A tough Casio MQ-30W from the 1980s, a quirky one-hander Zeno Solo from the 1990s, and a promotional “lugless“ Audi from the early 2000s. Open your mind and have fun with three special picks from my collection.

It’s listed in the 1984 Casio catalog. That makes it just one year younger than me. Coincidentally, it shares its birth year with my 1984 VW Golf II. The Casio MQ-30W is hidden in a section called “Analog Water Sports (50m water-resistant)”. It sits next to a white-dialed companion and is described as Tough’n’smart. Blame the classy sector dial and unique protective bumper, I guess.

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Hunting “Mad Max” Casio

To land this tough resin-cased gentleman is not so easy. Most of them lived life on the edge. Half of the offerings come with the bumper stripped to the bare metal or altogether absent. I waited a few months and bought the first decent piece that popped-up on eBay. That kind of purchase, is a lot of fun — when the extra 10 bucks shipping doubles the price. It arrived with the help of my family friend and a new battery brought it to life instantly.

This Casio is “über“ cool. It was also cool to prove to myself that I don’t need to sink two months’ salary into a timepiece I can enjoy. It’s quite a safe choice if I am about to go to wash the car or play football with my nephew. Simple case and elegant black background with dark brown lines similar to old sector dials make the watch look quite smart. I also like small 13 to 24 numbering instead of hour indexes. Despite its small diameter, it doesn’t feel lost on the wrist. And regarding the maintenance, it’s quartz so it is simple and precise.

Original strap challenge

The dial reads perfectly even with its protective mask on. I actually never had an urge to take the bumpers off. I believe they are responsible for the MQ-30W’s aura. To get an original strap is quite tough, so I opted for black rubber aftermarket. The tapered style fits it best.

One-hander Zeno Solo

I saw this Zeno for the first time in a UK-based dealer from which I bought that crazy fortune-telling Astromatix. Miklos, the owner of the site, was so nice and he actually gifted me one of these Zeno Solo watches. I asked politely for a black-dial version fitted with a razor-blade-thin lemon-yellow strap. A funky combination I believed my wife would love.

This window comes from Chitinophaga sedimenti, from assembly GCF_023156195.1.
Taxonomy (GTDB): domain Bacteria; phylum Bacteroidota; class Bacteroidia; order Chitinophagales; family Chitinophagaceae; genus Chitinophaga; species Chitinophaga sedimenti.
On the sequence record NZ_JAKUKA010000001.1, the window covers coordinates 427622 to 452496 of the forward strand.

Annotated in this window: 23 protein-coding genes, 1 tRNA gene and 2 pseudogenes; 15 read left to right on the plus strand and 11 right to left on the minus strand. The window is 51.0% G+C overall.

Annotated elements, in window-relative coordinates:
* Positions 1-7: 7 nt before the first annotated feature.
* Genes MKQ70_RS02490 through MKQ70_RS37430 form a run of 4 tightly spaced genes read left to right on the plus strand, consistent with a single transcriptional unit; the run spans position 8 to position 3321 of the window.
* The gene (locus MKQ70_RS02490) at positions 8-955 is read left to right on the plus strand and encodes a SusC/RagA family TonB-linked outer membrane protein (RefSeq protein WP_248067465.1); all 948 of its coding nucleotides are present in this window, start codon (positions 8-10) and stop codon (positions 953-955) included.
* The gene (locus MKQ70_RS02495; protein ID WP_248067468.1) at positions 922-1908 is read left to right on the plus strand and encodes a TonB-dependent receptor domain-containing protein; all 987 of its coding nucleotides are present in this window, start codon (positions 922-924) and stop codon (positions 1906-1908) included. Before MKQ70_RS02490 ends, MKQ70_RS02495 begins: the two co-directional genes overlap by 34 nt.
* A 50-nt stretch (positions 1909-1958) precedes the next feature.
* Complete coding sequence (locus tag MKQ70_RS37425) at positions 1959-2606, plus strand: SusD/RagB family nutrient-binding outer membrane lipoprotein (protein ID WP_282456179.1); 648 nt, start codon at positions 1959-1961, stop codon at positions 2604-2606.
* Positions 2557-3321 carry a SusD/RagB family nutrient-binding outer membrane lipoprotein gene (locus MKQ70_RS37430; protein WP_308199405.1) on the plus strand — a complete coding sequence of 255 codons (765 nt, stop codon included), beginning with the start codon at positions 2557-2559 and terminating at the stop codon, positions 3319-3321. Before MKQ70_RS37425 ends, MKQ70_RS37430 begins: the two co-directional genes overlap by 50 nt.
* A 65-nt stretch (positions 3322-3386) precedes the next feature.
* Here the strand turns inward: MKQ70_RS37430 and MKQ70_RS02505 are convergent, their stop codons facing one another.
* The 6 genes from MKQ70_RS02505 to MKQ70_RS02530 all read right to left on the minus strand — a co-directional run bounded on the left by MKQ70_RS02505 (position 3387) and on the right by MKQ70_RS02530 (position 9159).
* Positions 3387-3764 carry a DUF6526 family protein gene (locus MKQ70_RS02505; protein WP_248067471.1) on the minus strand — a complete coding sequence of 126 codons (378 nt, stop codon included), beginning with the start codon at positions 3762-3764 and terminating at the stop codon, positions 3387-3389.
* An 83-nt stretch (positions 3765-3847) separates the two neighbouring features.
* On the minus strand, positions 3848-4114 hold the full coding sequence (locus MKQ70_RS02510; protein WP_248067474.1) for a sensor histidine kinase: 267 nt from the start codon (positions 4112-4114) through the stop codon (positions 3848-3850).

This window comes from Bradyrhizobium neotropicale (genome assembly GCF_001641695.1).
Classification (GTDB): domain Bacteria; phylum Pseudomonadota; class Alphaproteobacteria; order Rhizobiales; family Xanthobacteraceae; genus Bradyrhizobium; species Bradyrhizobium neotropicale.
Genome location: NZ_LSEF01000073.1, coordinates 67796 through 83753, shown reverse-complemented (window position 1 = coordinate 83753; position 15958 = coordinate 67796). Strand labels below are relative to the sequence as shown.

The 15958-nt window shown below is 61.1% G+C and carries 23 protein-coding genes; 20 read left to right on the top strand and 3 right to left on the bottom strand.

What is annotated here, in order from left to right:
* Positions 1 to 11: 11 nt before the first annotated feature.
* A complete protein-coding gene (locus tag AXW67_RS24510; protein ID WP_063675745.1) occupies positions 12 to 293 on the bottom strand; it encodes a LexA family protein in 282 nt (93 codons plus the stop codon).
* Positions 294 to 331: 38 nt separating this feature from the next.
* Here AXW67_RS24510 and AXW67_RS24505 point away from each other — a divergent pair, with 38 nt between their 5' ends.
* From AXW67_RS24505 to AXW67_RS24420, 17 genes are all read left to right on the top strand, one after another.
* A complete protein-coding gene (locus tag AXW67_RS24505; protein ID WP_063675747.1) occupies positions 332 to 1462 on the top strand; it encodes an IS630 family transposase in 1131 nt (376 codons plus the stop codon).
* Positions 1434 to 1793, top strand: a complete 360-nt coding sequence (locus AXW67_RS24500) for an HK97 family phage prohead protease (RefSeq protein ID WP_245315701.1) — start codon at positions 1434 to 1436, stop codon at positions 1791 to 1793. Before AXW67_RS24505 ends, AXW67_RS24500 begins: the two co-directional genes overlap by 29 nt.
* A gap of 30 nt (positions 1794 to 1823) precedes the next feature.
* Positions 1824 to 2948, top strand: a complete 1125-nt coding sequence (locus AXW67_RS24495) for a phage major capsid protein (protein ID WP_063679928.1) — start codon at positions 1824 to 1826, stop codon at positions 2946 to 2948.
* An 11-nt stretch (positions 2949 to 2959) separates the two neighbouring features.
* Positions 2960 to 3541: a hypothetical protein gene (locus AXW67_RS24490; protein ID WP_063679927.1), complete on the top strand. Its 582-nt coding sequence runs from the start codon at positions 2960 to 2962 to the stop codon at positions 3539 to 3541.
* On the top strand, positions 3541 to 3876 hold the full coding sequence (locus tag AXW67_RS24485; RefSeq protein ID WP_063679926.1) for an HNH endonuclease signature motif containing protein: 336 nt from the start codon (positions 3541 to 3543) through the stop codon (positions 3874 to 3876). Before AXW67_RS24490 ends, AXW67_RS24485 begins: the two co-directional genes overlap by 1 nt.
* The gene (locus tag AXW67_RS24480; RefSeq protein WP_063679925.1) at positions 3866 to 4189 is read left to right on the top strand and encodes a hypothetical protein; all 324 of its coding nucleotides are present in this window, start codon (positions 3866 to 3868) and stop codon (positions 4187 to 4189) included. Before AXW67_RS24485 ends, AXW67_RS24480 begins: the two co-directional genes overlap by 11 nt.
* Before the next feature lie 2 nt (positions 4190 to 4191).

Under the dial, there is 763 Rhonda quartz caliber, precise enough not to bother you to set the time even if you pull it out of drawer once a year. I can testify. More important, however, is the diameter. If it were 39mm rather than a delicate 35mm, it would see the light of day more often.

I just checked Miklos’s truly retro website. He still has the last two models with unusual red and green cases available. What kind of experience could you expect for 75 euros? Quite a messy dial with a fat, mysterious-looking triangular skeleton hand. Think of it as a very poor man’s Meistersinger. The one and only hand extends from a central red disk branded Zeno. I don’t want to offend anybody, but reading time is easier and just as entertaining as looking at any 24-hour dial watch, including the Breitling Navitimer 809 I sported a few days ago.

My well-protected „no-lugs“ Audi

Don’t panic, AUDI didn’t enter the watch market. I just give you the tip to go online and look for cheap quartz watches with a logo of a car you like, or even better, the car you drive. From time to time I type Honda, Ford, or Porsche into the search bar and the results are quite interesting.

I bought this Audi watch new in 2004. It reminds me of my early career. I was a magazine car tester back then and I got it as a present from Audi when they introduced the A6 to the market. I liked it and I wore it a lot. Clean lines, a clinical white dial, and a “seamless“ watch case without lugs. It is all very German. Also, it is perfectly in line with the car brand it came to represent. The strap has holes and is affixed to the case by the same screws as those holding the transparent case back.

Now comes the fun part

It seems like it was yesterday, but it has been 16 years already. I forgot about the watch and I only took it out of the box just a few years ago. As I was entertained to find it after so many years, I started to research its background and looked up another one on eBay. I was surprised to see it was sold for a few hundred euros. Quite unbelievable. So here is the idea: if buying Bitcoin seems too risky, why not buy a few old quartz watches with logos of your favorite automotive brand? I remember I saw a few pretty cool VW, Saab, or Fiat watches… Don’t thank me yet, but you can buy me a beer when you make millions on them in two decades’ time.